At least 13 dead and many more injured, as a bomb explosion decimates a busy commercial district in the centre of Damascus. Meanwhile Obama calls for caution before taking action against the Syrian government’s likely use of chemical weapons.
Yesterday a car bomb explosion targeted the convoy of Syrian Prime Minister Wael al-Halqi. He managed to escape unharmed, but according to Syrian state TV
at least 5 others were killed, as well as one of the Prime Minister’s own bodyguards. Today the chaos intensifies as a terrible explosion wreaks havoc in the district of Marjeh, central Damascus.
The aftermath of the bomb explosion has been aired on the Pro-government Al-Ikhbariya television which shows an entire building and many cars being consumed by fire. Amidst the confusion, dead bodies as well as badly injured people are carried from the scene while firefighters attempt to extinguish the sea of flames which was once a bustling place of work.
The violence rages against the turbulent backdrop of chemical weaponry allegations. Both the British Foreign Office and US defence have declared that there is persuasive evidence of the Assad regime having used chemical weapons. This would amount to massive war crimes on the part of Assad’s government. Chuck Hagel, US Defence Secretary states
from the Gulf: “the US intelligence community assesses with some degree of varying confidence that the Syrian regime has used chemical weapons on a small scale in Syria, specifically the chemical agent Sarin. We cannot confirm the origin of these weapons, but we do believe that any use of chemical weapons in Syria would very likely have been originated with the Assad regime.”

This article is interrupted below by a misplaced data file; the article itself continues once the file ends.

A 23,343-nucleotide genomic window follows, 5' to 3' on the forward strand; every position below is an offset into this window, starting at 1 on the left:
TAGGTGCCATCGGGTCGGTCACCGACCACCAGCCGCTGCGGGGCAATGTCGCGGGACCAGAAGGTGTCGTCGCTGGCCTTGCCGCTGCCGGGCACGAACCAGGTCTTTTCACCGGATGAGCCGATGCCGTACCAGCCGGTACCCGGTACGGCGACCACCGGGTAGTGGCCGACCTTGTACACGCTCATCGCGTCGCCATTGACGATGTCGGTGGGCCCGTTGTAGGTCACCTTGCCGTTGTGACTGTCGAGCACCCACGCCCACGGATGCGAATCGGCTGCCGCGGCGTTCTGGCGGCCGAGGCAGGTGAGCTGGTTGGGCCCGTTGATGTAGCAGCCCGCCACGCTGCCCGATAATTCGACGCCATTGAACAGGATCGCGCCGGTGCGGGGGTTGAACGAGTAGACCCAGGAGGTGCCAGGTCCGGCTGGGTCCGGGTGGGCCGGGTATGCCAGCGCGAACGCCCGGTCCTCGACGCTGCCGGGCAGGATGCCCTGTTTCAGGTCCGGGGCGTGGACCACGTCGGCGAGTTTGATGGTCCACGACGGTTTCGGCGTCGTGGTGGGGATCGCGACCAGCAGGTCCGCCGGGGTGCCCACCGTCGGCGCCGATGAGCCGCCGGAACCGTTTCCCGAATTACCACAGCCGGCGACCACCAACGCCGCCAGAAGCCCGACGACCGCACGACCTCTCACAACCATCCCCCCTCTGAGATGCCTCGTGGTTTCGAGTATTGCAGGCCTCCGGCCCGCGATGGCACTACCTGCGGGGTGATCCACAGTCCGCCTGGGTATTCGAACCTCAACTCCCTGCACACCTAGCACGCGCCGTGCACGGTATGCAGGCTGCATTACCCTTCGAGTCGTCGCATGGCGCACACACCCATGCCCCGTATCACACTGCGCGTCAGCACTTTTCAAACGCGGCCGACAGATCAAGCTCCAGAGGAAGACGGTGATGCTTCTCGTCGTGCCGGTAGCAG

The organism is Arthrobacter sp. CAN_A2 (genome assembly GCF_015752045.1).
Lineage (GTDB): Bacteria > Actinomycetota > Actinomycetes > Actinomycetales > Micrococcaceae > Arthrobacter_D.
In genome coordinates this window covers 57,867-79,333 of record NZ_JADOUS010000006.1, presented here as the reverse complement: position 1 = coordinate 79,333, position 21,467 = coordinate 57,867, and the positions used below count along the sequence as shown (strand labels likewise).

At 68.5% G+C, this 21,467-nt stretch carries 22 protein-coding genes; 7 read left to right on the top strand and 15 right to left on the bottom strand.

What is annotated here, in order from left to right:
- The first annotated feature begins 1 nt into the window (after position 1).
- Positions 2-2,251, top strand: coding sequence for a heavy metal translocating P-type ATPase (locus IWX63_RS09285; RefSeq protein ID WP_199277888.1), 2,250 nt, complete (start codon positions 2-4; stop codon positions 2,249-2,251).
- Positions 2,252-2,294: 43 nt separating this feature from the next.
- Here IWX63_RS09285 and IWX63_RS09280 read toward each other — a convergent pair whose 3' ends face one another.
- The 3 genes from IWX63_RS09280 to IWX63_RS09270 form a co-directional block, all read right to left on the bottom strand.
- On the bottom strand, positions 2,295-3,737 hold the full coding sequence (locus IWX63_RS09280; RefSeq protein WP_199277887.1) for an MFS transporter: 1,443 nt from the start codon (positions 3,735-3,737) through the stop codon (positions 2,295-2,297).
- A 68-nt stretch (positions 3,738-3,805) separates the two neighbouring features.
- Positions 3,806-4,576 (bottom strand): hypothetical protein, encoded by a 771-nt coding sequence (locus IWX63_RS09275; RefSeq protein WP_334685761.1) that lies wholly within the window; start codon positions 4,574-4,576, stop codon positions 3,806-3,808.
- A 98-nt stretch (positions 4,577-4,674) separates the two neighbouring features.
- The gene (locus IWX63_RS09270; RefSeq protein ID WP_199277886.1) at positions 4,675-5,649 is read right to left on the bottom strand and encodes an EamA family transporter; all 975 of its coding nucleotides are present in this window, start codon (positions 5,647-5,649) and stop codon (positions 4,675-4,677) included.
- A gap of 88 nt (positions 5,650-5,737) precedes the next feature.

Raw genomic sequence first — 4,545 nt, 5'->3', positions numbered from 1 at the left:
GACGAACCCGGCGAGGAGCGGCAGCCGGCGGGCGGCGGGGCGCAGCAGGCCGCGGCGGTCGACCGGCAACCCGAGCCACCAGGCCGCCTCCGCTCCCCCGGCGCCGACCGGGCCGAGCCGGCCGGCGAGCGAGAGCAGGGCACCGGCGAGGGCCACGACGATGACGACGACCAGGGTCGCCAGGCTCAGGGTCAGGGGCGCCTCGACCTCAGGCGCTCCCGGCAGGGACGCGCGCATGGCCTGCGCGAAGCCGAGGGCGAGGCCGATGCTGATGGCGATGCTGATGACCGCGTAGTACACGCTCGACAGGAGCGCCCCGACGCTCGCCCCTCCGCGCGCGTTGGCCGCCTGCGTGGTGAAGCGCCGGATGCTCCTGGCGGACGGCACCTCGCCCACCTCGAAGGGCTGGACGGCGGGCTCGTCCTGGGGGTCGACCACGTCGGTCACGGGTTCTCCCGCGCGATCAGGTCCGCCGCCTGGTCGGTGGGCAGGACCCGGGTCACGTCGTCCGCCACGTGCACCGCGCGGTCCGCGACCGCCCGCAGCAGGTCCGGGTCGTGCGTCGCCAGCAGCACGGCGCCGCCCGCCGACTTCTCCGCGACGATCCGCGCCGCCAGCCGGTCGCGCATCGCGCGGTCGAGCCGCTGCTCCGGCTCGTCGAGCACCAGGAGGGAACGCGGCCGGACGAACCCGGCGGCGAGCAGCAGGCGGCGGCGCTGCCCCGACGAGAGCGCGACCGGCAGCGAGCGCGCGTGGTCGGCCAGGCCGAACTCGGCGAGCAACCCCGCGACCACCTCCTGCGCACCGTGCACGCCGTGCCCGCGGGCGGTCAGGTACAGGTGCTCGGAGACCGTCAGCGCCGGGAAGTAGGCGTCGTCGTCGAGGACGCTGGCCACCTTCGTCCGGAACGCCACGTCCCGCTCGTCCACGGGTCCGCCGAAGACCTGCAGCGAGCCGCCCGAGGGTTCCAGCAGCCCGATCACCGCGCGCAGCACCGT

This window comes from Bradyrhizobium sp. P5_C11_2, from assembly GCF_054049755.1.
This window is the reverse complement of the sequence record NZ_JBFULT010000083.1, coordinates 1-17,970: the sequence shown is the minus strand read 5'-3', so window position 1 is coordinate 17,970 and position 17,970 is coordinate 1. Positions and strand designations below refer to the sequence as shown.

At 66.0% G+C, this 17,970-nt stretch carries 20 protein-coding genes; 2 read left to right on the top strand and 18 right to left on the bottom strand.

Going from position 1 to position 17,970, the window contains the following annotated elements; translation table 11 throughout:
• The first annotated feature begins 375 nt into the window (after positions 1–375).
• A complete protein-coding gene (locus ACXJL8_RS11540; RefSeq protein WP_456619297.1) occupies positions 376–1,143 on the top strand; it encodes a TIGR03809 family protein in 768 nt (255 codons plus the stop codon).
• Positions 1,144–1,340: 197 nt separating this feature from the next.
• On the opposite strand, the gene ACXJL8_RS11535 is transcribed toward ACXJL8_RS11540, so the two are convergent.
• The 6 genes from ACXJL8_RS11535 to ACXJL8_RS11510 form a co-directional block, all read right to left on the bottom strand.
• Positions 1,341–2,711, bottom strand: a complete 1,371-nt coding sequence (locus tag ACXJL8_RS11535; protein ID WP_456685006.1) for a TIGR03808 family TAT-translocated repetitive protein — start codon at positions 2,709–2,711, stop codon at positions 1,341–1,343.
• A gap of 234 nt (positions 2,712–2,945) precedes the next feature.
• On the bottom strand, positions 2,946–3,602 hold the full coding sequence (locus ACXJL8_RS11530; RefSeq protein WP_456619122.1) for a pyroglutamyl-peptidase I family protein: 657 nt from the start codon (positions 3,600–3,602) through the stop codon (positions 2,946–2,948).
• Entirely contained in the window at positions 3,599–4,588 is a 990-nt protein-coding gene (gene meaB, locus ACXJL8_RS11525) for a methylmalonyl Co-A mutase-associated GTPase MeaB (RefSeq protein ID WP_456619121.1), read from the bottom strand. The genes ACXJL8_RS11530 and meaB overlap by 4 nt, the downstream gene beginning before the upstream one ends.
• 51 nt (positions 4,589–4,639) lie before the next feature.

So will the US be taking action to intervene?
Not yet, seems to be US president Barack Obama’s response
: “the use of chemical weapons would be a “game changer”” he states from Washington, “What we now have is evidence that chemical weapons have been used inside of Syria, but we don’t know how they were used when they were used, who used them….and when I am making decisions about America’s national security and the potential for taking additional action in response to chemical weapons use, I’ve got to make sure I’ve got the facts.” He continues “and if we end up rushing to judgement without hard objective evidence then we can find ourselves in a position where we can’t mobilize the international community to support what we do…so it’s important for us to do this in a prudent way.”
According to the New York Times
there is mixed feeling on American intervention. “While some members of Congress have said the threshold for more active American involvement has been crossed, the administration has resisted.” It also reveals that there “appears to be little American public appetite for a military engagement in Syria, according to a new New York Times/CBS News poll.”
So while we wait for the emergence of such evidence that the Assad regime is using Chemical weapons, we remember the people who have been murdered today in this terrible explosion. We also remember the poignant words of today’s Gospel: “Peace I leave with you; my peace I give to you. Not as the world gives do I give it to you. Do not let your hearts be troubled or afraid.” May the Lord’s Peace enter into the hearts of the Syrian fighters, and into the hearts of the loved ones who their victims have left behind.